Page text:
Anglers (and wannabe anglers), listen up! Fly fishing is a fabulous way to spend a day on the river, and The Smoky Mountain Angler is the place to start your fly fishing adventure. This full-service fly fishing outfitter is the only one in Gatlinburg, and they can get you prepped and then lead your crew for a fun-filled day of fishing in various mountain streams and fishing holes. Full-day and half-day options are available, and all the gear you’ll need (waders, boots, net, fly rod, spinning rod, etc.) is available for rental. Plus, they can point you to “kids only” fishing spots, which up the odds of your youngest fishermen catching something.
Check their website for the latest fishing report and to book your adventure.
Into the Woods
You can’t visit Gatlinburg without spending time exploring the beauty of the Great Smoky Mountains National Park. The most visited park in the U.S. National Park Service, the park is filled with wildflowers, streams, wildlife and an abundance of natural beauty that is unlike any other region of the United States. To make the most of your exploration, enlist the help of A Walk in the Woods, a tour company that’s owned and operated by Erik and Vesna Plakanis. With a combined 60 years of experience, they know this terrain inside and out and lead guests on half- and full-day hikes to see everything from wildflowers to waterfalls, and they’ll point out intriguing historical elements you’d otherwise overlook. They’re also a great resource for planning your hike along the Appalachian Trail, and offer updated trail conditions and other pertinent information to ensure your hike is as safe and enjoyable as possible.
Find out more about guided hikes and services offered on their website.
For those who have mobility challenges or who simply prefer exploring from the comfort of a car, you can still enjoy a nature-immersive experience in the Smokies. Take to the Roaring Fork Motor Nature Trail, a 5.5-mile loop that winds through the Smokies and offers a glimpse of historic buildings, mountain streams and nature in a beautifully preserved state. Should you wish to get out and stretch your legs, there are opportunities to hike to some beautiful waterfalls in the Roaring Fork area as well.
SB TIP: This narrow road is one-way only and quite winding, so those who struggle with carsickness may want to pop a Dramamine first. And be sure to check the website before you head that way to ensure the road is open.
If you’d rather leave the driving to someone else, Smoky Mountain Guides offers auto tours as well. While you ride in the comfort of a roomy sprinter van, you can gaze at the stunning views of popular spots like Newfound Gap and Clingmans Dome. You’ll also enjoy a side of history, as the guides share insightful facts about the region and its vegetation.
What is largely known as a winter destination for its skiing and tubing adventures, Ober Gatlinburg is actually open year-round and offers plenty of outdoor activities for all ages. Take the 120-passenger Aerial Tram two miles to the summit of Ober Gatlinburg, where you will find a host of activities available during the spring, summer and fall months. Guests can enjoy the Alpine Slide, rock climbing, Ski Mountain Coaster, Scenic Chairlift, chair swings, water rides and more. Winter, obviously, brings more chilly-temp activities like skiing, snowboarding and snow tubing. Find a complete list of outdoor activities at obergatlinburg.com.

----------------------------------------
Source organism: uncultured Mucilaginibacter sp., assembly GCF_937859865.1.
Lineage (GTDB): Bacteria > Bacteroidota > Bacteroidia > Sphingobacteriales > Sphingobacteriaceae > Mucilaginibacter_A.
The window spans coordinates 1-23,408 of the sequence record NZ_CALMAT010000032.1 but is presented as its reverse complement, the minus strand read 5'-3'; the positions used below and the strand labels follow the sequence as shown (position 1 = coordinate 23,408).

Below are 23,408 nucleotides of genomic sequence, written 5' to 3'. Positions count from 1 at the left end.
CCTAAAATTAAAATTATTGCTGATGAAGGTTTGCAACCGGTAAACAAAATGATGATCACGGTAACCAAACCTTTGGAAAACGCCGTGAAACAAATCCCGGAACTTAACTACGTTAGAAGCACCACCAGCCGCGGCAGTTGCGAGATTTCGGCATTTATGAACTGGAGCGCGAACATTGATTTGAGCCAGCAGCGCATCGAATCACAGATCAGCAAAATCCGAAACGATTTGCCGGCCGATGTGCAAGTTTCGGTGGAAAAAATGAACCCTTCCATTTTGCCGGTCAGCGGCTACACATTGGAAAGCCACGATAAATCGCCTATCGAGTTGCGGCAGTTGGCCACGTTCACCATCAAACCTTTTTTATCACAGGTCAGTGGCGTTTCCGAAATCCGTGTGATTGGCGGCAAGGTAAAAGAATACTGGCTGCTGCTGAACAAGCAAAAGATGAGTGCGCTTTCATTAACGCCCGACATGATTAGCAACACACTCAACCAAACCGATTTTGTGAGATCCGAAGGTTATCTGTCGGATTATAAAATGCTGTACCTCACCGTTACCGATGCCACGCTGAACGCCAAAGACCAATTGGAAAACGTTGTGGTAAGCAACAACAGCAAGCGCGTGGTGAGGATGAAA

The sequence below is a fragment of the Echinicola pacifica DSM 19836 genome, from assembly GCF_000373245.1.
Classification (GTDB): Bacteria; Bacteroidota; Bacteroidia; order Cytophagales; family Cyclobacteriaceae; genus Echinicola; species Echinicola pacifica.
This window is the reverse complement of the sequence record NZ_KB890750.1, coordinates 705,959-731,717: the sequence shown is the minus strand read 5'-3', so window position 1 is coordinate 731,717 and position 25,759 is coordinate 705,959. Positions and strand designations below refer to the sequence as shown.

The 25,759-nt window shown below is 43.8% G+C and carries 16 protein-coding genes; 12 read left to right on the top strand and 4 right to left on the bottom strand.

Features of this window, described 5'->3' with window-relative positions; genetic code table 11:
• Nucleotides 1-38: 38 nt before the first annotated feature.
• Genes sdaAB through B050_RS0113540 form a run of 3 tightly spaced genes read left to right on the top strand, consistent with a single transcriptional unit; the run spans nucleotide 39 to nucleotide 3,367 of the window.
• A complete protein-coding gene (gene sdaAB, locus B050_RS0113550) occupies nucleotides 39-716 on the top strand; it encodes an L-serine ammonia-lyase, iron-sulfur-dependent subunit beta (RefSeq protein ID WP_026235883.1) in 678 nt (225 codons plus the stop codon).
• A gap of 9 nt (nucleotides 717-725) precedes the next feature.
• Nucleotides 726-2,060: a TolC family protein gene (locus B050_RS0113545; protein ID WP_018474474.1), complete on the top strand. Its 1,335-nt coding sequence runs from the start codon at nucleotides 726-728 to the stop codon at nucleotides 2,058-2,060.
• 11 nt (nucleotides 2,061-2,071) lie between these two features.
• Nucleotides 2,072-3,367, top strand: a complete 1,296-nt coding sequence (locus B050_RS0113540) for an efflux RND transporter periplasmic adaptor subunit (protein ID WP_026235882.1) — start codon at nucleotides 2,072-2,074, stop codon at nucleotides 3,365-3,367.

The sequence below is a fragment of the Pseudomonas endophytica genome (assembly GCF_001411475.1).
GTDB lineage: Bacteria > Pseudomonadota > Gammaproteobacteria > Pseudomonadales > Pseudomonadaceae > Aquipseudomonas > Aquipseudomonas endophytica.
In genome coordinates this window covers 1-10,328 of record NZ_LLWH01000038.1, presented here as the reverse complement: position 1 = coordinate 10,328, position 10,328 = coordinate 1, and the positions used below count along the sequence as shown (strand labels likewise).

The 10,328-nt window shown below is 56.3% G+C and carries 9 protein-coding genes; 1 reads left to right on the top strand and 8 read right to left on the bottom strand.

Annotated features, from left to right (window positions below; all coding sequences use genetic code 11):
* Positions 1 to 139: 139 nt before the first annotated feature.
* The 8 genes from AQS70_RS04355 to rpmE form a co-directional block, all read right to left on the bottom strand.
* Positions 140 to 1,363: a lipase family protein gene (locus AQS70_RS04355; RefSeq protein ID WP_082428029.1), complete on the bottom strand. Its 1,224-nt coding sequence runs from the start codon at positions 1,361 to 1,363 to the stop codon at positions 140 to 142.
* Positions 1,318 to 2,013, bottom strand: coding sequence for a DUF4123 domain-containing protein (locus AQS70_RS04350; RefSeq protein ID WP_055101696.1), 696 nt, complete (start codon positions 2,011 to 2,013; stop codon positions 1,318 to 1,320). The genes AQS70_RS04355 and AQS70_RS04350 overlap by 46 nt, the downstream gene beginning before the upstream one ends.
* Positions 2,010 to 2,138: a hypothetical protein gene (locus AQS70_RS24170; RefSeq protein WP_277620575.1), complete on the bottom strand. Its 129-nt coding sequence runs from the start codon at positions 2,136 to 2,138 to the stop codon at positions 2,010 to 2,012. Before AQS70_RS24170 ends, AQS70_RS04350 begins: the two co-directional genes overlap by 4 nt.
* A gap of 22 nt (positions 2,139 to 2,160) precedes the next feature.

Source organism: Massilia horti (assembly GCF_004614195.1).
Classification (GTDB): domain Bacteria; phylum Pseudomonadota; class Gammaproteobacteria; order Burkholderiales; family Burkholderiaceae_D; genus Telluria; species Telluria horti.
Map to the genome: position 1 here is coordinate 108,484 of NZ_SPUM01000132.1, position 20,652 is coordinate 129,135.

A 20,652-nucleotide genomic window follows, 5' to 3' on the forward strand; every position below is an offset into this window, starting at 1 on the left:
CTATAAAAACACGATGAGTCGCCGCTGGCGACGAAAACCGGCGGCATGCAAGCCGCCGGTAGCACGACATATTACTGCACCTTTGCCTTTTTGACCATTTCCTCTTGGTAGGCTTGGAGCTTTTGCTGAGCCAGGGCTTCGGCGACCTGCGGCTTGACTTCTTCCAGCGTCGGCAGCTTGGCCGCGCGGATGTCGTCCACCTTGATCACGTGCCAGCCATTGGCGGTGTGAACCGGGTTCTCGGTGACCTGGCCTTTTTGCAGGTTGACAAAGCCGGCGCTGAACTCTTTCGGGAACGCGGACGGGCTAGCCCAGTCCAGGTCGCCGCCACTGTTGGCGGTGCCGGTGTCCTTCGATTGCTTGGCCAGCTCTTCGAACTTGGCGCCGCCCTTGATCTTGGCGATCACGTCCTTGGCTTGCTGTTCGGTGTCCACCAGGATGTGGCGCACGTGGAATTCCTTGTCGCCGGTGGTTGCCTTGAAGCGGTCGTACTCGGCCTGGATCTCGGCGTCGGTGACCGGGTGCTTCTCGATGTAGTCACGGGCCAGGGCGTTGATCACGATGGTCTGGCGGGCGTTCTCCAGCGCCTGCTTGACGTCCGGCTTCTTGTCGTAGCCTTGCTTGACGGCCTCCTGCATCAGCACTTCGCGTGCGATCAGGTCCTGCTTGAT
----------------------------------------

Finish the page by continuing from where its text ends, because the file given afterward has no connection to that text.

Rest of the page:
Annual Events to Plan For NOW!
Spring Wildflower Pilgrimage
The Spring Wildflower Pilgrimage, scheduled for April 22-25, 2020, is an annual event with a 70-year history. Wildflower lovers enjoy professionally guided walks and exhibits that showcase the best of the region’s wildflowers and other natural resources. Through events and speakers, guests can learn about flora and fauna that is indigenous to the region, including salamanders, snakes, ferns, trees, bats, bears, insects and, yes, wildflowers, and then get out see them in their natural habitat via guided hikes. Bookmark this page, and check back often to see when registration opens up. You have to sign up early as this is a wildly popular annual event.
Synchronized Lightning Bugs
Every year, an amazing phenomenon takes place when synchronized fireflies light up the forest. For up to two weeks each spring, male fireflies shine their lights in what appears to be synchronicity in hopes of attracting female mates. To see this amazing display, guests must register for the parking pass lottery, and if chosen, they get access to experience this marvelous display during its limited run.
While this year’s lotto has come and gone, you can bookmark this page to keep up with the dates for next year’s lottery, projected display dates and more. Or, you can check in with Smoky Mountain Guides, as they offer Synchronized Lightning Bug tours via their website. Click HERE for availability.
And Just FYI …
When the sun goes down, there are still plenty of adventures to enjoy. Gatlin’s Family Fun Center features Gatlinburg’s only rooftop ropes course (among other things). This brand new offering allows thrill-seekers to get harnessed and climb three stories up to tackle a series of breathtaking challenges.
And should the weather turn sour, make your way to Ripley’s Believe It or Not, which has undergone a facelift and features a bevy of new, updated, interactive displays. Plenty of hands-on activities and unusual exhibits ensure no one will even care about the rain — at least for a few hours.
When you’re ready to plan your adventure-filled vacation, head to gatlinburg.com.
This article is sponsored by Gatlinburg CVB.